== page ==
Today’s Top Alzheimer’s News
A May 3, 2018 Psychology Today article by author and UsAgainstAlzheimer’s Board member Greg O’Brien addressed such issues as bad decision-making, memory loss, rage and sundowning in his personal journey with Alzheimer’s disease. After driving himself to a speech in Wellesley at a Sisters of Charity event, and after a group prayer for his wellbeing, “…Two friendly but imposing nuns about the size and stature of pro linebackers approached me. "Gregory," they said. "Not so fast. We need to have a come to Jesus talk: YOU’RE NOT DRIVING!” Upon learning of my bad judgment, the nuns had conferenced with what seemed like the urgency of a Vatican Council. I was told that one of the nuns would drive my car back to the Cape, with me strapped in the passenger seat, and another nun would follow, God bless them. “We want to do this,” they said. “And besides, if something happened to you on the way, the world would say our prayers don’t work.” The verdict had was delivered.”
Join the Women’s Health Empowerment Summit 2018 on May 16, 2018 in Washington, DC. Policymakers, thought leaders and fellow women's health champions will identify strategic opportunities in the current legislative landscape and align mobilization and advocacy efforts to advance women's health equity. You will learn about the Coalition for Women's Health Equity's efforts to eradicate disparities and discrimination in women's health, including prevention, research, access and treatment. WomenAgainstAlzheimer’s is a summit co-sponsor.
Watch “If I Can’t Recall Your Name” from UAB Media Studies by Ben Allen, Wendy Chen, and Callie Cox. The video shows a portrait of life with Alzheimer’s and dementia from caregivers, patients and the people at the CARES respite program.
RESEARCH AND SCIENCE
A May 3, 2018 EurekAlert! release reported on a pilot study testing low-cost body-worn sensors to assess walking to detect early Alzheimer’s disease and monitor progression. Changes in walking characteristics can be an early warning sign of dementia. According to professor Lynn Rochester of Newcastle University, "How someone walks is not routinely used in clinical trials because the tools needed are typically restricted to specialised labs and one-off testing, missing subtle fluctuations in symptoms. Wearable sensors at home and in the clinic have the potential to change dementia research. The ability to assess gait and walking behaviours in all aspects of life is a major step forwards in data collection.” Also covered by Science Daily.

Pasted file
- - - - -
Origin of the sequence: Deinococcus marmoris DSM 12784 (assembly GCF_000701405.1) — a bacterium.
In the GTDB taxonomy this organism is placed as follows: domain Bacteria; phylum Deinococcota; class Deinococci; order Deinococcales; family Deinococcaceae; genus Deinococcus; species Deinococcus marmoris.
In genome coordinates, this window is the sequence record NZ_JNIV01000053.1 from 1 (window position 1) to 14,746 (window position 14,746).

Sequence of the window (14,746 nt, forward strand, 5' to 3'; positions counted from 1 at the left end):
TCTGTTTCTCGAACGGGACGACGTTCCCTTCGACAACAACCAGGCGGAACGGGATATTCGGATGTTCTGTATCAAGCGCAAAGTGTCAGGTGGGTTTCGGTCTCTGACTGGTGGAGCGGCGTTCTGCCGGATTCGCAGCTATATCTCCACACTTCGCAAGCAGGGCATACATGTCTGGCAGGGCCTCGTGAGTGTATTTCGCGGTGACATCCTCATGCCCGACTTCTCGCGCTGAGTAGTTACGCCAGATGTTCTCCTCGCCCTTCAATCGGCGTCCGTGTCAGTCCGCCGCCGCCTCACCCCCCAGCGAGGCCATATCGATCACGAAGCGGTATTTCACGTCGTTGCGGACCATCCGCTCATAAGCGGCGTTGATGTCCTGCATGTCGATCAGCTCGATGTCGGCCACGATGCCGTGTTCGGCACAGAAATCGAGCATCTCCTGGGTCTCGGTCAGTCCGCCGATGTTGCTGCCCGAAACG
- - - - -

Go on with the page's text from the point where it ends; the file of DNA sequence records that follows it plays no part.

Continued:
A May 4, 2018 Web MD article looked at the experimental automated "DRESS" system, which could someday enable patients to dress themselves, a potentially daunting task for people with dementia. The system uses video cameras, tablets, motion sensors and barcodes. “…For patients this is a task that they used to be able to do in five minutes, and that they typically did and want to do in private, in isolation. And for caregivers it's often one of the most frustrating activities, and one that they often spend an hour or more a day helping out with. So what we're doing now is just the beginning of a process -- a process that will have many steps -- towards determining the best way to try to help out with this," said study author Winslow Burleson. Also covered by Being Patient and UPI.
EVENTS AND RESOURCES
Join guests from the scientific, philanthropic, private and public sectors for An Evening of BrightFocus on June 6, 2018 in Washingotn, DC. The gathering will celebrate promising science and bold advocacy to end Alzheimer’s disease, macular degeneration, and glaucoma. Join the conversation at #MindSightCure.
Read the “Report to the National Advisory Council on Alzheimer’s Research, Care, and Services” from the U.S. Department of Health & Human Services.